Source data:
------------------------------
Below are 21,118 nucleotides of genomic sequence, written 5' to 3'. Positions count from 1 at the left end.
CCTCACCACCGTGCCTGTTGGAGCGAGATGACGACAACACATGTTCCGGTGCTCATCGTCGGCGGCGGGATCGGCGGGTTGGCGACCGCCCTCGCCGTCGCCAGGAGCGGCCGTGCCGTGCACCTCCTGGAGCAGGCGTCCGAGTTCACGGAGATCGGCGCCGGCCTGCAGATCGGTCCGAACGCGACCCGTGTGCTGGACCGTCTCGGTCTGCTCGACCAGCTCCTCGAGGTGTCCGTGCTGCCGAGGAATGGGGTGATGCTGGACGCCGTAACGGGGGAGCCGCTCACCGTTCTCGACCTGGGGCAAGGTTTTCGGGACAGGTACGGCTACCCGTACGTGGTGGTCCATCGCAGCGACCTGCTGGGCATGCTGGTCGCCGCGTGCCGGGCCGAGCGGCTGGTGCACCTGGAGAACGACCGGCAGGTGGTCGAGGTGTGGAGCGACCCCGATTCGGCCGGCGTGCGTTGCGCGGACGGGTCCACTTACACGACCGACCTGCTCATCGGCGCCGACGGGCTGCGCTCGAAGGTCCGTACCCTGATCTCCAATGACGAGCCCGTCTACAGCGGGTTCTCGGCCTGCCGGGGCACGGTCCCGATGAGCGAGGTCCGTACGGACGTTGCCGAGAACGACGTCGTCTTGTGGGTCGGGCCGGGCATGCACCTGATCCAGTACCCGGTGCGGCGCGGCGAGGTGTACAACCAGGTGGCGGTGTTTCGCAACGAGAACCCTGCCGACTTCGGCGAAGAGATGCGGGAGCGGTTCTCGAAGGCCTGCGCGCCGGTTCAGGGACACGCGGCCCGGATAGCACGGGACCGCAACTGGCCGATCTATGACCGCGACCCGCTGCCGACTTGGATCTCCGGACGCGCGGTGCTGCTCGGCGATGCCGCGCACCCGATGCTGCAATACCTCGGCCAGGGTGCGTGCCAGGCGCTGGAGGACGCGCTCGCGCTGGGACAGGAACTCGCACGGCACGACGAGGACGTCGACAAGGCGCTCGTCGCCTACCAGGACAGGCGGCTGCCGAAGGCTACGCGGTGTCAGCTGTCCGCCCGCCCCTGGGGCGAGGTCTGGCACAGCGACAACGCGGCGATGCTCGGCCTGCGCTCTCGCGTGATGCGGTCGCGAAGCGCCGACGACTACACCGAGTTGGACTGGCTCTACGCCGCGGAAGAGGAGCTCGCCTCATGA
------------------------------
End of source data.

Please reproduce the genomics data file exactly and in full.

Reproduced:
Below are 21,118 nucleotides of genomic sequence, written 5' to 3'. Positions count from 1 at the left end.
CCTCACCACCGTGCCTGTTGGAGCGAGATGACGACAACACATGTTCCGGTGCTCATCGTCGGCGGCGGGATCGGCGGGTTGGCGACCGCCCTCGCCGTCGCCAGGAGCGGCCGTGCCGTGCACCTCCTGGAGCAGGCGTCCGAGTTCACGGAGATCGGCGCCGGCCTGCAGATCGGTCCGAACGCGACCCGTGTGCTGGACCGTCTCGGTCTGCTCGACCAGCTCCTCGAGGTGTCCGTGCTGCCGAGGAATGGGGTGATGCTGGACGCCGTAACGGGGGAGCCGCTCACCGTTCTCGACCTGGGGCAAGGTTTTCGGGACAGGTACGGCTACCCGTACGTGGTGGTCCATCGCAGCGACCTGCTGGGCATGCTGGTCGCCGCGTGCCGGGCCGAGCGGCTGGTGCACCTGGAGAACGACCGGCAGGTGGTCGAGGTGTGGAGCGACCCCGATTCGGCCGGCGTGCGTTGCGCGGACGGGTCCACTTACACGACCGACCTGCTCATCGGCGCCGACGGGCTGCGCTCGAAGGTCCGTACCCTGATCTCCAATGACGAGCCCGTCTACAGCGGGTTCTCGGCCTGCCGGGGCACGGTCCCGATGAGCGAGGTCCGTACGGACGTTGCCGAGAACGACGTCGTCTTGTGGGTCGGGCCGGGCATGCACCTGATCCAGTACCCGGTGCGGCGCGGCGAGGTGTACAACCAGGTGGCGGTGTTTCGCAACGAGAACCCTGCCGACTTCGGCGAAGAGATGCGGGAGCGGTTCTCGAAGGCCTGCGCGCCGGTTCAGGGACACGCGGCCCGGATAGCACGGGACCGCAACTGGCCGATCTATGACCGCGACCCGCTGCCGACTTGGATCTCCGGACGCGCGGTGCTGCTCGGCGATGCCGCGCACCCGATGCTGCAATACCTCGGCCAGGGTGCGTGCCAGGCGCTGGAGGACGCGCTCGCGCTGGGACAGGAACTCGCACGGCACGACGAGGACGTCGACAAGGCGCTCGTCGCCTACCAGGACAGGCGGCTGCCGAAGGCTACGCGGTGTCAGCTGTCCGCCCGCCCCTGGGGCGAGGTCTGGCACAGCGACAACGCGGCGATGCTCGGCCTGCGCTCTCGCGTGATGCGGTCGCGAAGCGCCGACGACTACACCGAGTTGGACTGGCTCTACGCCGCGGAAGAGGAGCTCGCCTCATGA